In short, the more aware of your true financial situation, the better spending decisions you’ll make.

Being Ready.  I think a large part of whether you’ll be successful using a program like YNAB is whether or not you are really ready to do it.  Like the proverbial alcoholic that has to “hit rock bottom” before they are ready to quit, I think everyone needs to be at a point in their life when they realize they really do need a budget, before they have a good shot at being successful.  You have to want it more than having your Starbucks fix three days a week.  Until you want it that badly, you’ll probably just keep failing.

 

Advertisements

Entry filed under: General. Tags: , , .

Forecasting in YNAB in 4 easy steps Synology DSM 5.0 is out, meh…

2 Comments Add your own

  • 1. Lindsay  |  June 4, 2014 at 9:37 pm

    I found your blog when I was Googling “credit card float.” I’d never heard that term before and was shocked and horrified to find out what it was and that I think I’ve been doing it for years. Yikes!

    Thank you for all your YNAB posts. You’ve done a great job portraying YNAB as the down-to-Earth, realistic software it is. As you said, I hit my rock bottom last month when I realized that, if (a) my last-day-of-the-month paycheck didn’t arrive a bit early due to the weekend and direct deposit, and (b) my first-of-the-month bills hit the bank early due to the weekend and automatic withdrawals, I was going to be desperate for cash. That was my rock bottom. I’m ready for a budget now.

    I just started using it last week, and I’m delighted with how it’s going so far. I’ve taken a couple of the classes hoping to win a free license key, but it looks like I will need the whole trial to save up enough to purchase it. (Bittersweet irony?)

    Reply
  • 2. ptaylor  |  June 4, 2014 at 10:45 pm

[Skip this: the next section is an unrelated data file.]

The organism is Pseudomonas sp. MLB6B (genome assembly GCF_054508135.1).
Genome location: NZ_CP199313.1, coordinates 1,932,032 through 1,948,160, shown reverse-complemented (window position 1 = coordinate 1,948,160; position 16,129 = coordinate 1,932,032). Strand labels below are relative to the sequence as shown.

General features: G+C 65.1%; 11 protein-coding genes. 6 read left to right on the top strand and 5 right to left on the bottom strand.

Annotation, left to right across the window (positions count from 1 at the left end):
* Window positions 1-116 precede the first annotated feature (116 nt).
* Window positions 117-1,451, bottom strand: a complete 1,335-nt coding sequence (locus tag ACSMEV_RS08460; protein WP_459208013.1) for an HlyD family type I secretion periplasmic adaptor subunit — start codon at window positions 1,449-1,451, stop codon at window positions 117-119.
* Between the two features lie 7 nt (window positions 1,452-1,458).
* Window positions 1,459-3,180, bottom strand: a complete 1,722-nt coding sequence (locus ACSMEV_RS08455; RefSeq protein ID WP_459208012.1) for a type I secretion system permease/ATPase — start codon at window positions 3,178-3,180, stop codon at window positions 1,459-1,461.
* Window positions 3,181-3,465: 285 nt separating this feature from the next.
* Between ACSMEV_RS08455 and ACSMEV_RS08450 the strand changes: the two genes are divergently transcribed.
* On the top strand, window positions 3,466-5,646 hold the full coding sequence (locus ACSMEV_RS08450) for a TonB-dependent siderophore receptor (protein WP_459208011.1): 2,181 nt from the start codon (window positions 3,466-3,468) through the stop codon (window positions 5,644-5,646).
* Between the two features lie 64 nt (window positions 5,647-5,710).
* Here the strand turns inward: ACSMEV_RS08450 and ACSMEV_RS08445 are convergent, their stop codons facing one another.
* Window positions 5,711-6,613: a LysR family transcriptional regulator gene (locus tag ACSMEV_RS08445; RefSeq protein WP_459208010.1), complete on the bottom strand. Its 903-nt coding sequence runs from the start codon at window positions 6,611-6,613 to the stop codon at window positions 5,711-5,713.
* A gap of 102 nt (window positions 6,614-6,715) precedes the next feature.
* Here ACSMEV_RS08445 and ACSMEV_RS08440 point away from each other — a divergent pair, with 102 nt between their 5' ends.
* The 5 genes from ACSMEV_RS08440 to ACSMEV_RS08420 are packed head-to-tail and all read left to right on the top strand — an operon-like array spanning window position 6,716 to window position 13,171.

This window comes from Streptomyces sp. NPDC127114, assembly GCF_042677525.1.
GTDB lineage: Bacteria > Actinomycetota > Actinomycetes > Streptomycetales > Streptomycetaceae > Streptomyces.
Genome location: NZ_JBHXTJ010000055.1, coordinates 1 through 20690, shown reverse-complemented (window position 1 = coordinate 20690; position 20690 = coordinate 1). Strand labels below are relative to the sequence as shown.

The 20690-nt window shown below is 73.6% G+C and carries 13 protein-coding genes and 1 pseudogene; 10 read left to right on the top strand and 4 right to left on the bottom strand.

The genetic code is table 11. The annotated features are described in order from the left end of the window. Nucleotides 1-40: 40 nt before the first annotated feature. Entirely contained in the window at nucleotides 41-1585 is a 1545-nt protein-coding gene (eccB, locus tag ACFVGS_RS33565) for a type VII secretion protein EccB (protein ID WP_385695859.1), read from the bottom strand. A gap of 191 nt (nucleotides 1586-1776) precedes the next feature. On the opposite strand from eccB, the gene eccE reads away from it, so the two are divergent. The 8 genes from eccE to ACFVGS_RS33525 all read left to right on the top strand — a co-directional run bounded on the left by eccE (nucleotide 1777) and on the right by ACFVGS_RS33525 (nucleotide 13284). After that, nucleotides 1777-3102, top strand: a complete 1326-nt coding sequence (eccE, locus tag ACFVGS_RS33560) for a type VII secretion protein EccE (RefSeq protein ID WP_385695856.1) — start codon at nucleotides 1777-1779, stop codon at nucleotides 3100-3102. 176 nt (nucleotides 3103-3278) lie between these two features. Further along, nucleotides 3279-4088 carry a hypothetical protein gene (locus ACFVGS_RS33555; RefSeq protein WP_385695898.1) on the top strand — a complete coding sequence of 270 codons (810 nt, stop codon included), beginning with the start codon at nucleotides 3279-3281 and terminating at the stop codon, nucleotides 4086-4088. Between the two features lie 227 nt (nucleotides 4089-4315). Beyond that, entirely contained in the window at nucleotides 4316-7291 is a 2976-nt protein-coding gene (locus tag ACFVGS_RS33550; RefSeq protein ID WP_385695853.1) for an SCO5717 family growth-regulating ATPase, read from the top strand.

Those credit card companies are sneaky with their trap, but now that you know, you can do something about it.

    Keep waiting it out until your trial is almost over. They sometimes have sales that only last a few days or so.

    I’ve been using YNAB for a little over a year now, and I can’t imagine NOT using it now. There’s still not enough money to get everything done that we want, but we are able to achieve goals now that seemed impossible a year ago, and we aren’t stressed about money anymore.

    Reply

Leave a Reply

Please log in using one of these methods to post your comment:

WordPress.com Logo

You are commenting using your WordPress.com account. Log Out / Change )

Twitter picture

You are commenting using your Twitter account. Log Out / Change )

Facebook photo

You are commenting using your Facebook account. Log Out / Change )

Google+ photo

You are commenting using your Google+ account. Log Out / Change )

Connecting to %s

Trackback this post  |  Subscribe to the comments via RSS Feed


Calendar

March 2014
S M T W T F S
« Feb   Apr »
 1
2345678
9101112131415
16171819202122
23242526272829
3031  

Most Recent Posts


%d bloggers like this: